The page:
If we only change the first 5 values to a more smaller (outlier) value, 1, the median will be:

1 1 1 1 1 67.0 67.3 68.0 69.0 71.0 80.0 82.5 85.0 87.0 87.0.

The median is 68.0 kilograms also, while the mean = 48.83 kilograms.

The mean is dragged to the side of large or small values away from the central position. On the other hand, the median retains its central position and is not affected by these outliers.

1. ### The mode

The mode is the value that appears most frequently in a set of data values. In other words, the mode is the number that has the highest number of occurrences.

One of the problems with the mode is that it may not be unique, so we may get stuck as to which mode value best describes the central tendency of the data.

The mode of a set of numbers can be found graphically using a bar graph or by using a frequency table.

Example 1

The following is the age in years of 20 individuals:

25 25 26 36 39 40 40 44 44 44 45 47 48 51 52 52 52 53 67 77.

1. Graphical plot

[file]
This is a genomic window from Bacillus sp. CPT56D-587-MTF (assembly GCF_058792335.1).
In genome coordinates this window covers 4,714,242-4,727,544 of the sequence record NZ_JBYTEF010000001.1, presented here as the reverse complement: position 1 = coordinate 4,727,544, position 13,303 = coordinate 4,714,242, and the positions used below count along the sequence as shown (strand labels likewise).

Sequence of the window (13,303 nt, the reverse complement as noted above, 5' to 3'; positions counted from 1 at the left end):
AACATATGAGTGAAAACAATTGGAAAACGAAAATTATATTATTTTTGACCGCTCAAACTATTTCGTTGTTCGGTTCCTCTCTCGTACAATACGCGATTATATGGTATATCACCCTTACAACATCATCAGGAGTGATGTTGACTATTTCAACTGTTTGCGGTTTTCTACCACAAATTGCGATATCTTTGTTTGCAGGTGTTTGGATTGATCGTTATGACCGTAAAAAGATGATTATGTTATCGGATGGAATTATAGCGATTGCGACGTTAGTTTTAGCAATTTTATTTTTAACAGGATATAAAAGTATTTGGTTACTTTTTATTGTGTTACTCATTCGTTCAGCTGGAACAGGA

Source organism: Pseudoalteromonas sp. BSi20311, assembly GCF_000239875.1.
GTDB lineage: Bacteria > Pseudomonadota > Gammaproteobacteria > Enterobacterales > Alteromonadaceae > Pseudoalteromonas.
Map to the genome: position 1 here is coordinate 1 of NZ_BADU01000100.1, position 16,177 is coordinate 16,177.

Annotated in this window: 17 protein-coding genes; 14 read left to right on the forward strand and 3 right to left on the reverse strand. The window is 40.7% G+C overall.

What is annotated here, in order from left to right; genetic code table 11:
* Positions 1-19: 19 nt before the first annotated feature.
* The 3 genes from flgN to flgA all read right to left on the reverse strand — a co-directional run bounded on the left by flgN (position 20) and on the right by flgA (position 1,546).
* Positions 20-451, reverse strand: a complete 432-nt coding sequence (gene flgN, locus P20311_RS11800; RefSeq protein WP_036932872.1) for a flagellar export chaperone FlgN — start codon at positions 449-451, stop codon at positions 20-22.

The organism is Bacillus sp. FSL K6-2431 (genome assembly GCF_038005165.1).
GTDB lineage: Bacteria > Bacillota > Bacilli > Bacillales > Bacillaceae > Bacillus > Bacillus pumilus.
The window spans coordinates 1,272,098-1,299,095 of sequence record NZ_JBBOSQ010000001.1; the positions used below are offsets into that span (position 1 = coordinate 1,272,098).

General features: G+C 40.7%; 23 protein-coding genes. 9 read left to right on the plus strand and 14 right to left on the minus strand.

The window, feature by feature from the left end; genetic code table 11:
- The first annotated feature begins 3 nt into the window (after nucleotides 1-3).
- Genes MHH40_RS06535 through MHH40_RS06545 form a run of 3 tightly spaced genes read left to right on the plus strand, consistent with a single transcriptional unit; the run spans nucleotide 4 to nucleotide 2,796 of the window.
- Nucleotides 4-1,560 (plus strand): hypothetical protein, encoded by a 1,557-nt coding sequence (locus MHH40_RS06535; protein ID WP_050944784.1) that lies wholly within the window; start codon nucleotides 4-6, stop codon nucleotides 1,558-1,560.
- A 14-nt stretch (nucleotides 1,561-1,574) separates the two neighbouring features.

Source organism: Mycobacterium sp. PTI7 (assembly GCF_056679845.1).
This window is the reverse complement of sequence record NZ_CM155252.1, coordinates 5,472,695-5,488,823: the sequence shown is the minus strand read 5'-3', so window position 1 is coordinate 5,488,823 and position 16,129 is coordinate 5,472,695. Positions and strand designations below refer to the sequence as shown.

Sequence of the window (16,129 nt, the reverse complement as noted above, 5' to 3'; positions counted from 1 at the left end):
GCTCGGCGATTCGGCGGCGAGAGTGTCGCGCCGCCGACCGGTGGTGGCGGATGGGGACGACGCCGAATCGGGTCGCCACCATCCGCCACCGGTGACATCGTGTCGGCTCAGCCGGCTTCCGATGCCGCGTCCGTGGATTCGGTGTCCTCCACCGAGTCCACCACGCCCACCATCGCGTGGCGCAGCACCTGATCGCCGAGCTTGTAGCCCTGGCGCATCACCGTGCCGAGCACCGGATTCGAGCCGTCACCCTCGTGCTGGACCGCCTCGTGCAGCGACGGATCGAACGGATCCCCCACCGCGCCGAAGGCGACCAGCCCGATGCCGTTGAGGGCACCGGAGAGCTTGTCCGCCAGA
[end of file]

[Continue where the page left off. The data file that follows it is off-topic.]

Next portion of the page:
We can plot this data as a bar graph where we plot the data values on a certain axis against their frequency on the other axis. We see that all data values have occurred only once except:

• Values 25 and 40 occurred twice.
• Values 44 and 52 which occurred 3 times.

The mode of this data is 44 and 52 years because both numbers have the maximum occurrences in this data (3 times).

This is an example of Bimodal data.

1. Frequency table

Where we tabulate the data values in one column and their frequency in another column.

 Age frequency 25 2 26 1 36 1 39 1 40 2 44 3 45 1 47 1 48 1 51 1 52 3 53 1 67 1 77 1

We see also that both 44 and 52 have the maximum number of occurrences in this data so the mode is 44 and 52.

Now, we get stuck as to which mode value best describes the center of this data.

Example 2

The following is the weight in kilograms of 15 individuals:

64.0 87.0 46.0 69.0 67.3 59.0 71.0 87.0 85.0 62.0 68.0 80.0 82.5 67.0 66.0.

1. Graphical plot We see that all data values have occurred only once except:

• Value 87 which occurred twice.